An Environment Canada meteorologist said that several B.C. cities are recording their wettest fall on record as the third atmospheric river this week hits B.C.
During a livestreamed update early Tuesday (Nov. 30) afternoon, Armel Castellan said that weather stations at the Vancouver International Airport, Abbotsford, Nanaimo and Victoria had recorded the most precipitation to date.
Castellan said the precipitation had come from sub-tropical areas and travelled to B.C. via an atmospheric river.
“Overnight, we have seen upwards of 50 millimetres and close to 70 millimetres for places like Hope,” Castellan said, adding that heavy rain was likely to continue until Wednesday night.
“Those quantities are going to be perhaps dangerous and impactful, not only because the rain is plentiful and copius, not only because the freezing levels are extraordinarily high – upwards of 3,000 metres, above most mountain tops – but also because snow has fallen in certain places along the central and north coast recently.”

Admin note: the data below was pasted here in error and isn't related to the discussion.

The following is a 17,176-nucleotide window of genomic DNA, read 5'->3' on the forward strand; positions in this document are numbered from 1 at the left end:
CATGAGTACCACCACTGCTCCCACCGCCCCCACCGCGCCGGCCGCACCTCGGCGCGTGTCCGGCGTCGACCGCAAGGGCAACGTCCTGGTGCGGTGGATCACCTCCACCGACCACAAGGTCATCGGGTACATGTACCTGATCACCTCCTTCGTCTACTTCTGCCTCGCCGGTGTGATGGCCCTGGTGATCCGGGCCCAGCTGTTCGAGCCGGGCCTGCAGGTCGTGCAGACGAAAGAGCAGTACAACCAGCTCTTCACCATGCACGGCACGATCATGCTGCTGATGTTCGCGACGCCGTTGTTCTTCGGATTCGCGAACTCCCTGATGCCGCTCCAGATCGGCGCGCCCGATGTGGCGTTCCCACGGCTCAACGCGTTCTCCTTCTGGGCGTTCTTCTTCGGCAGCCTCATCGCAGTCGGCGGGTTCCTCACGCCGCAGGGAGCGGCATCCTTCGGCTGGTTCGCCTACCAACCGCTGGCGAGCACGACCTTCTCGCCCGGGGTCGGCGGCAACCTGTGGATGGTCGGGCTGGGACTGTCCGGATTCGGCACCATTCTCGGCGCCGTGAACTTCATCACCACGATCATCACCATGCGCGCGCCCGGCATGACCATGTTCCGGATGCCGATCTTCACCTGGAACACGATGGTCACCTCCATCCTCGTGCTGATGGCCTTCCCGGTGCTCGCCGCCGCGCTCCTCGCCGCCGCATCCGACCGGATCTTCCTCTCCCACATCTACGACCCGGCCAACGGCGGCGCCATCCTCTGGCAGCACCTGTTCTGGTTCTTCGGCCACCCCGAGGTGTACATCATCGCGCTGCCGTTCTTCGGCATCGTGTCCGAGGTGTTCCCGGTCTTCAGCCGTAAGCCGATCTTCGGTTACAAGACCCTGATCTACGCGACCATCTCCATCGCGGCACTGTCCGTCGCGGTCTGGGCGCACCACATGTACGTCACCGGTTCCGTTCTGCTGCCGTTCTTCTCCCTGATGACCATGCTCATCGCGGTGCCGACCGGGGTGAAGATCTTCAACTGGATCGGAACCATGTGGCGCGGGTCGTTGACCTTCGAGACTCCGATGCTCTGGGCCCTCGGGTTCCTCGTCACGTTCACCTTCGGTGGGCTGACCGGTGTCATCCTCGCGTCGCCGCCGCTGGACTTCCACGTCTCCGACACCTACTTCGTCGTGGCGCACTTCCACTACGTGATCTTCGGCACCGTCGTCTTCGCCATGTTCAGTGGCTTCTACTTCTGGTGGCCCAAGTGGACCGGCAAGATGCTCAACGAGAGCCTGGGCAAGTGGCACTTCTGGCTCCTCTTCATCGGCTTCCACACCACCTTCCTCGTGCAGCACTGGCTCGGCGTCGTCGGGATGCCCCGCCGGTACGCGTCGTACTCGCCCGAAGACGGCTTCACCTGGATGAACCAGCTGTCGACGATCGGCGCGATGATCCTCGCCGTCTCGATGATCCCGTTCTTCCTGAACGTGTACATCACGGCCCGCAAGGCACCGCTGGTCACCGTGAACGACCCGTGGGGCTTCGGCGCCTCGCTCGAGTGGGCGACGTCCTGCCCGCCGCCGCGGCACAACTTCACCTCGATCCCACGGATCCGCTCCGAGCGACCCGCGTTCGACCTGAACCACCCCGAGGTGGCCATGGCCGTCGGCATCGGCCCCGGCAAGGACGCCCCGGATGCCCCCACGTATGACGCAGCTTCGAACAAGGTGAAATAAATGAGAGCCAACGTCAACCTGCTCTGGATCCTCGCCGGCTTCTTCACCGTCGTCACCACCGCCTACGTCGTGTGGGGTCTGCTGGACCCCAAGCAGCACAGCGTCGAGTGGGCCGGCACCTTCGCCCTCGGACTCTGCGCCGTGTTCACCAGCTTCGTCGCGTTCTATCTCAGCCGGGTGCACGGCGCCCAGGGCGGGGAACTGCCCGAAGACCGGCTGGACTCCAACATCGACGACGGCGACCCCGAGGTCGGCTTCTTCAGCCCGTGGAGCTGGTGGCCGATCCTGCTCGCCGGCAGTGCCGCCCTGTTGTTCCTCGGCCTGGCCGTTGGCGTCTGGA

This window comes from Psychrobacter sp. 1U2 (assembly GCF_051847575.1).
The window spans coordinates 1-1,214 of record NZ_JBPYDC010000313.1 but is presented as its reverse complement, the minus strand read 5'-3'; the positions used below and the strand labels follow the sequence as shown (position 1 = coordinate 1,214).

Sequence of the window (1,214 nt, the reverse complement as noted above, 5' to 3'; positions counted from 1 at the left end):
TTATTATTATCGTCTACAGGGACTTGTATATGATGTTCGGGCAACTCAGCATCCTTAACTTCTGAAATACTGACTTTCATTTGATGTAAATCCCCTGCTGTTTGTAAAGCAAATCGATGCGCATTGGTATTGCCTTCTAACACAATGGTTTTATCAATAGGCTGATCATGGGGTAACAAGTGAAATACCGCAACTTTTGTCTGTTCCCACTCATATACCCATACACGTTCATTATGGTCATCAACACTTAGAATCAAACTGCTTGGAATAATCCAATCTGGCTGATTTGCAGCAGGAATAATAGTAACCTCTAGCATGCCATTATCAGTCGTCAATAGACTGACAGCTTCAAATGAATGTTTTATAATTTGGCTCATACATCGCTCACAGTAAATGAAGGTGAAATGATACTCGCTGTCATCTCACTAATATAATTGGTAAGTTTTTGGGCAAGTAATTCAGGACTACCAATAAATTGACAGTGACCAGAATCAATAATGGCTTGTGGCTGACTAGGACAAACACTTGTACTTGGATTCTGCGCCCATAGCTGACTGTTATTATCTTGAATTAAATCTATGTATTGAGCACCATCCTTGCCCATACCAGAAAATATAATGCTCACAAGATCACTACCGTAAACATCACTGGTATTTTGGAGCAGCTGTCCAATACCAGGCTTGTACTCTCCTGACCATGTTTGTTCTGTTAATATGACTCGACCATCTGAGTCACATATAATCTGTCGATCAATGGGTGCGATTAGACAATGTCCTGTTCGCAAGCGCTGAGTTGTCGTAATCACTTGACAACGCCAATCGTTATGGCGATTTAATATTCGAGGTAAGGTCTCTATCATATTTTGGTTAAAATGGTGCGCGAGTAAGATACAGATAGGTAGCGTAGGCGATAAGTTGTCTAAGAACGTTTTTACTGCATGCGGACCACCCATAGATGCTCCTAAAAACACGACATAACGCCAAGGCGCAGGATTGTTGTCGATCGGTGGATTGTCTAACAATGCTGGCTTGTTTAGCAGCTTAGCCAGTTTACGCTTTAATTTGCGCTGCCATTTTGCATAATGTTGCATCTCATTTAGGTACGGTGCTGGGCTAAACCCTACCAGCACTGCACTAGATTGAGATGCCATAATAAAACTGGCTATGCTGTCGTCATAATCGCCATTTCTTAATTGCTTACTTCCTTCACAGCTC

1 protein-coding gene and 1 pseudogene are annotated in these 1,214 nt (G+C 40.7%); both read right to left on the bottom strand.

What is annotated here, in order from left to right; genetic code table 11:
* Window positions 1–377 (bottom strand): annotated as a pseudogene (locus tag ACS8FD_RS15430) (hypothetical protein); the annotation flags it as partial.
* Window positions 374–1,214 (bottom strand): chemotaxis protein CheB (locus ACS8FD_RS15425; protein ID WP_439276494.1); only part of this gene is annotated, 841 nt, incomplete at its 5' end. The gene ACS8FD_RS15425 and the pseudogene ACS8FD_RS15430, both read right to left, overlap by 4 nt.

Three back-to-back storms have not helped, either, the meteorologist said.
But something else could: a break in the rain for the second half of Thursday and Friday until a “little system” of rain comes through into Saturday.
“But it is not a potent atmospheric river,” Castellan said.
But there is a lot of rain between now and that end-of-week break.
“What we’ll see on the central coast in particular are values of 100-150 millimetres of rain. Deeper inland, closer to Bella Coola, those values are still very strong – upwards of 100 millimetres potentially,” he said.
“There is a very real risk of flooding and debris flows up on the central coast and as this event slumps south and becomes more intense overnight, we will see those same kinds of numbers, over 100 millimetres, for the west coast of Vancouver Island and into the southern parts of the Sunshine Coast.”
Castellan said Vancouver will get 50-60 millimetres over these 48 hours, but that cities like Abbotsford and Chilliwack could see upwards of 70 or 80 millimetres of rain, while Hope could see above 100 millimetres.
Further into the southern interior would not be spared, including along the Coquihalla and along Highway 3 between Hope and Princeton.
“These conditions really need to be taken seriously.”
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